Bottom line, sometimes the numbers simply suck. Recent headlines of the average cost for a blue-collar family raising a family is slightly under 250k in an 18-yr timespan. People seem alarmed by this number. The truth is if you read more than the numbers, the cost increase for raising children is somewhat modest. In 1960, it was estimated that the cost of raising a child from birth to 17 was just under 200k in total. The number projected in the most recent USA Today study referenced 245k from birth-18yrs. Merely an average when you consider that calculated in that number are all vastly different American regions with livable wage the costs ranging slightly higher and lower than the mean. So if you look beyond the numbers, there is something to be said for sensationalism in the media leading to the shock and awe factor that has ensued.
While the cost of raising a family is going up, the number of individuals opting to have children is going down. Perhaps the biggest concern here is, what will that do to our economy? Food for thought but…the cycle of life also fuels the state of the economy. Although, admittedly I commend those who have enough self-awareness to make the conscious decision to forego childrearing and although it is arguable, I firmly believe that you do not have to have children to have a family or to be fulfilled, and ultimately to each his own.
It is also noted that the cost goes down with subsequent children. Why, you ask? Hand me downs, shared toys, “discount rates” for second or subsequent-children, etc. etc. So just because the first cause 245k does not mean the second, third or even fourth will do the same. Most of the parents I know, ourselves included, are well aware that they may never be financially secure “enough” to have a children, but the overall joy and love of having a child is much higher than the projected cost that it may charge their bank accounts. Some argue this is selfish, having a child without being able to afford one. Well, let me let you in on a secret, unless you fall above this middle-blue-collar class you probably “cannot afford” 245k outright. Just like in 1960 I doubt many parents could afford 200k but there is something to be said for making it work. Yes, I fully agree there are many large arguments to be made here, but I’m writing in general for those that fall in the working class, not below or above and (disclaimer: not a political statement ONLY an observation) there are more government assisted programs to help families with this large cost today, than there were 50+ years ago. I digress…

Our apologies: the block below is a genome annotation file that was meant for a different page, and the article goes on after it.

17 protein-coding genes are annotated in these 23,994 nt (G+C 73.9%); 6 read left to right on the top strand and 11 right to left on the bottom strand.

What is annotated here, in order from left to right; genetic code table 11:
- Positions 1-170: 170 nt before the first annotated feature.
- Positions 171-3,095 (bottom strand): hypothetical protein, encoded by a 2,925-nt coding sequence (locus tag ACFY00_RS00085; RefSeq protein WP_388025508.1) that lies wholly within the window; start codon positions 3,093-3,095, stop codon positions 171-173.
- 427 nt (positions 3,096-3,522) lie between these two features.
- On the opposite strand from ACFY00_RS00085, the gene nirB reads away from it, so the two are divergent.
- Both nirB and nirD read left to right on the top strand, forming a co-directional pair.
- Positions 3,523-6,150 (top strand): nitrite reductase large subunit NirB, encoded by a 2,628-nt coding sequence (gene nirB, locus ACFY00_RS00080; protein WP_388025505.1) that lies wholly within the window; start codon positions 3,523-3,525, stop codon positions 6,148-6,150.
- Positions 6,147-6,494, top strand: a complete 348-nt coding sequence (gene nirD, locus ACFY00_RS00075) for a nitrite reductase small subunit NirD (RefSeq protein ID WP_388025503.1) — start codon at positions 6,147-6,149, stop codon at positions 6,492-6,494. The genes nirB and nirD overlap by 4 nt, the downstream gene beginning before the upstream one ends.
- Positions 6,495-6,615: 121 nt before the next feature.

To my point, being a parent is more than $$$ in fact being a parent is not at all about $$$, at least not in the US. It’s about something much more, for those who choose the challenge to take. Yes, there are times when it seems to be mostly about schedules, oopsies, and “No!” Tantrums, poop and breastmilk, but that’s just the first few years 🙂 The single most important reason we embraced having children, and also the reason we have not completely eliminated options for subsequent children (although we are pretty well-set for now) is that it is about family; it is about love; and it is about leaving a permanent imprint of love and stories for generations to come. And I hope that when the time comes (hopefully) many decades from now the memory our girls have of us is worth much more than 245k and maybe a few noted stories and pics of tantrums, oopsies and poop.